I was really touched by the latest email on grief, the one with Eric Clapton and his son Connor who died aged four years old. How hard that must have been and no doubt still is. You asked for people to respond with poems, suggestions so here goes.
In recent years I’ve taken to writing poems so when my Mom passed away last year I wrote and read “Fearless Bright and Brave” at her funeral along with her eulogy. The last funeral I’d attended was for a friend who had committed suicide, her funeral though left me with a feeling that the person I’d known in life had not been
accurately reflected in the service and that an opportunity to share my friends beauty and strength in her fight against depression had sadly been omitted and in some way some part of this brilliant woman’s life was denied and swept under a carpet whether due to social stigma and shame or just a misguided sense of duty, I don’t know. Instead they painted a portrait using only white and left out all the shadows, and so what they painted was a formless rendering with no depth, no character, just a sort of whitewash.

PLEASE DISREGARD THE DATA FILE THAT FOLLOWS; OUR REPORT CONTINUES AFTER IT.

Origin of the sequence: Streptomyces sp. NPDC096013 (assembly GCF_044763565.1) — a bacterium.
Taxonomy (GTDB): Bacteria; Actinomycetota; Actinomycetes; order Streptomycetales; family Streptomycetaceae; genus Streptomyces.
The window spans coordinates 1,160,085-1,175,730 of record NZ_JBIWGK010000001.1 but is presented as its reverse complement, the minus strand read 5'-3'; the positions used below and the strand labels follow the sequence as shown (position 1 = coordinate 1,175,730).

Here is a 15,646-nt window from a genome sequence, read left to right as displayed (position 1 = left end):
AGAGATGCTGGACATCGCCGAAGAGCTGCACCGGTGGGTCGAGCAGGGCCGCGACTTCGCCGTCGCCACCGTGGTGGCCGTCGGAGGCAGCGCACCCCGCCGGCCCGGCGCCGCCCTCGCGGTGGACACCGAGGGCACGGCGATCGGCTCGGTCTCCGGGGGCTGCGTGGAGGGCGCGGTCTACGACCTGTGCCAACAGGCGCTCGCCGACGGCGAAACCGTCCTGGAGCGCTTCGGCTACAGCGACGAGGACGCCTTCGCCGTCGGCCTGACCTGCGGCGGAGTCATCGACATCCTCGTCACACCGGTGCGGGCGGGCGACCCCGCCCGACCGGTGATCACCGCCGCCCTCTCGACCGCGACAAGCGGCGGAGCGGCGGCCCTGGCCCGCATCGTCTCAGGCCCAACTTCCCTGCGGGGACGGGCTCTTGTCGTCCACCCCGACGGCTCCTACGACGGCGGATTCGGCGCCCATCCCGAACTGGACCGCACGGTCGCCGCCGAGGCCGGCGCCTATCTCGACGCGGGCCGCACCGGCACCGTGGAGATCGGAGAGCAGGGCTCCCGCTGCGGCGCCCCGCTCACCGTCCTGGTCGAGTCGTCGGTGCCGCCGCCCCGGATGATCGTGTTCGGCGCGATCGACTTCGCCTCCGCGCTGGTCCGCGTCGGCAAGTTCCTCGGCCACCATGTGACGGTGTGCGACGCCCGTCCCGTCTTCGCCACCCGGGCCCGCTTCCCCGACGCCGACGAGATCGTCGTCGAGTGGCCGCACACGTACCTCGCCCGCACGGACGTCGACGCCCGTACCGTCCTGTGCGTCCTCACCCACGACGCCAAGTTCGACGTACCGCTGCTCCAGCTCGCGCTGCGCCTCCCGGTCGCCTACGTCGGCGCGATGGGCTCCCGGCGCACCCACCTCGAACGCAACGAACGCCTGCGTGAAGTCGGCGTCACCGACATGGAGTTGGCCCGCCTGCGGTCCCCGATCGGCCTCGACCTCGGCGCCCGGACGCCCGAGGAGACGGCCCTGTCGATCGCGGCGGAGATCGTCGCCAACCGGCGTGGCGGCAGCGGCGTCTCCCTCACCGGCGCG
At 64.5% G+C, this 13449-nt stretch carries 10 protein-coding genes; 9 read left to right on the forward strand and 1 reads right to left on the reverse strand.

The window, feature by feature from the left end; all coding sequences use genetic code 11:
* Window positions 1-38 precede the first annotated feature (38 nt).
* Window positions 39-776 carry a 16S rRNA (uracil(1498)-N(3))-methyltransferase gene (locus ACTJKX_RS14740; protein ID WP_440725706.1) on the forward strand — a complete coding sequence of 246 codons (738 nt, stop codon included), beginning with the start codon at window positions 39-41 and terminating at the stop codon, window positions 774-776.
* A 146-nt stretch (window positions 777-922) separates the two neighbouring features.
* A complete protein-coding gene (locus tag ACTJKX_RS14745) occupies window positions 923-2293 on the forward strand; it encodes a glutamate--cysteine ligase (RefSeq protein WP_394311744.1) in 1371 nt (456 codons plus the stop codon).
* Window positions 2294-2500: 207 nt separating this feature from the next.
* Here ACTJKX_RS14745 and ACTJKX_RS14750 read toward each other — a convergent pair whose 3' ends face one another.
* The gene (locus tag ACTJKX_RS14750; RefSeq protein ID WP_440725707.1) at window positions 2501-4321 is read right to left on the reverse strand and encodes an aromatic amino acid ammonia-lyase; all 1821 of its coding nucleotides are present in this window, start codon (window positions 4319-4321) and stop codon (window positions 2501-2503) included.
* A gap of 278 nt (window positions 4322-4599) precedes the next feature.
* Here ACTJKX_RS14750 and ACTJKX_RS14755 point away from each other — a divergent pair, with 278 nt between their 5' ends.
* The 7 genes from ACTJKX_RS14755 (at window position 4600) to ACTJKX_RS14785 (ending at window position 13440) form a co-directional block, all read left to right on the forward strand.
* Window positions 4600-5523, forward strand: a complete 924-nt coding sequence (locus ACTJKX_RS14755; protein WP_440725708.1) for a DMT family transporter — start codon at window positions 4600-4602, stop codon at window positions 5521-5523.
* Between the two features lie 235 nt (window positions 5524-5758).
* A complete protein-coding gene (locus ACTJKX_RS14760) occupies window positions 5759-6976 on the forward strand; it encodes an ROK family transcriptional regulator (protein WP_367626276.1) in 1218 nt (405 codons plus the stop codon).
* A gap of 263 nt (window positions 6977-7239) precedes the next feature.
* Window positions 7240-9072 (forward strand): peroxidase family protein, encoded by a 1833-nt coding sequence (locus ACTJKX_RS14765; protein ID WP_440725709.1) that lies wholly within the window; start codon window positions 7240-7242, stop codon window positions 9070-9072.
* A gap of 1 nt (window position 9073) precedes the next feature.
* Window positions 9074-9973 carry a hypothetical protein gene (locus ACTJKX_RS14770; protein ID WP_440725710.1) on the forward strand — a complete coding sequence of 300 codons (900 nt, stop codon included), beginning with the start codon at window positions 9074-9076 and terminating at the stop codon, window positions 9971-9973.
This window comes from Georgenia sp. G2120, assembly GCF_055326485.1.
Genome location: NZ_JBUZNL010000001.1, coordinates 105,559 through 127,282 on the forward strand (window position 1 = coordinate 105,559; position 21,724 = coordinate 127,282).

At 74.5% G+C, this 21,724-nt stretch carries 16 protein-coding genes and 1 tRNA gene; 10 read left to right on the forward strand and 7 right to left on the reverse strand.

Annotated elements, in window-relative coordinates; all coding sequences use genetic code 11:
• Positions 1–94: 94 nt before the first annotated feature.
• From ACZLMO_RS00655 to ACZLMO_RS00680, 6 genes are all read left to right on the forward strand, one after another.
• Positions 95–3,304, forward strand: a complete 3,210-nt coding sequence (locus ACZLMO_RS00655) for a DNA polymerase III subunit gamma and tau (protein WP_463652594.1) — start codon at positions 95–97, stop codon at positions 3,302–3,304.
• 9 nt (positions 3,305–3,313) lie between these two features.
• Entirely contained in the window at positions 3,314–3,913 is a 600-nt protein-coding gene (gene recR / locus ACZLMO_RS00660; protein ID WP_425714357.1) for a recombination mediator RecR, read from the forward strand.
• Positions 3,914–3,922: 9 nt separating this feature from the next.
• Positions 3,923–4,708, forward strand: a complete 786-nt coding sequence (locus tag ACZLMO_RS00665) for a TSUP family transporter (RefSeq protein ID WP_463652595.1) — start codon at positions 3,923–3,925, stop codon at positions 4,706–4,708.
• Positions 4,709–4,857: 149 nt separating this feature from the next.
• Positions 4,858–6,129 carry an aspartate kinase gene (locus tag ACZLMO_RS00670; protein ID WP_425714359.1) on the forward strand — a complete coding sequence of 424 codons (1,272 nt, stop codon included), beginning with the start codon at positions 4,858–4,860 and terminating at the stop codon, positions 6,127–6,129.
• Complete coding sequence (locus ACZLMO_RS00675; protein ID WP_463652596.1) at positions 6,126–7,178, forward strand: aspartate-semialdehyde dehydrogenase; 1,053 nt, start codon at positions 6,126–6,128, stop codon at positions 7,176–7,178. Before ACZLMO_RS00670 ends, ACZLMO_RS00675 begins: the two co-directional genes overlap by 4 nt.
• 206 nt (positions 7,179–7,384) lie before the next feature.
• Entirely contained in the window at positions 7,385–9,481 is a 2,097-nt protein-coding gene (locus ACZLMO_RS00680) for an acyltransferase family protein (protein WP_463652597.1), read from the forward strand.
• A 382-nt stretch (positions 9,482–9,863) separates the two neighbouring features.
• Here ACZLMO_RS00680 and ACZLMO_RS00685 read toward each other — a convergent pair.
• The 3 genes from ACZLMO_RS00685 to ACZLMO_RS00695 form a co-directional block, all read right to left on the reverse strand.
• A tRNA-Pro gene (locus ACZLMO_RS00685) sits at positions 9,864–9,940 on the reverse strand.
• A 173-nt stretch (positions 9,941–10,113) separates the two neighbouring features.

This in mind, I really wanted to make sure that even though I expected a low turnout for my mother’s funeral, that my mother’s life and her personality were conveyed in all its glory, both dark and light. My mother was diagnosed with schizophrenia when I was 11 years old. She battled with it for the rest of her life, a good forty years. During that time she attempted suicide a couple of times, the last attempt just over two years ago. I can’t begin to tell you the hardships, especially with no father around. Anyway, to cut along story short, as the only child it came to me and I wrote this poem as part of my eulogy to my mother.
For me separating my mother, Sylvia, from her illness made no sense. It was such a huge part of her life. She really hated the drugs and so often wouldn’t take them. And so as we know family and friends drop away, social circles become very small or non-existant and life becomes caught in cyclical hospitalisation. But, it wasn’t all doom and gloom she was a stylish and very intelligent woman and she had a brilliant sense of humour. So it was for me important to remind folk that the best parts of Sylvia had endured to the end and inspite of her illness these parts of her personality though at times fragmented they were never vanquished, infact quite the opposite. In her latter years she took up painting and made a good go of it. Its important to remind folk of these things.
Well anyways, I hope you can make use of this, here follows the poem I wrote.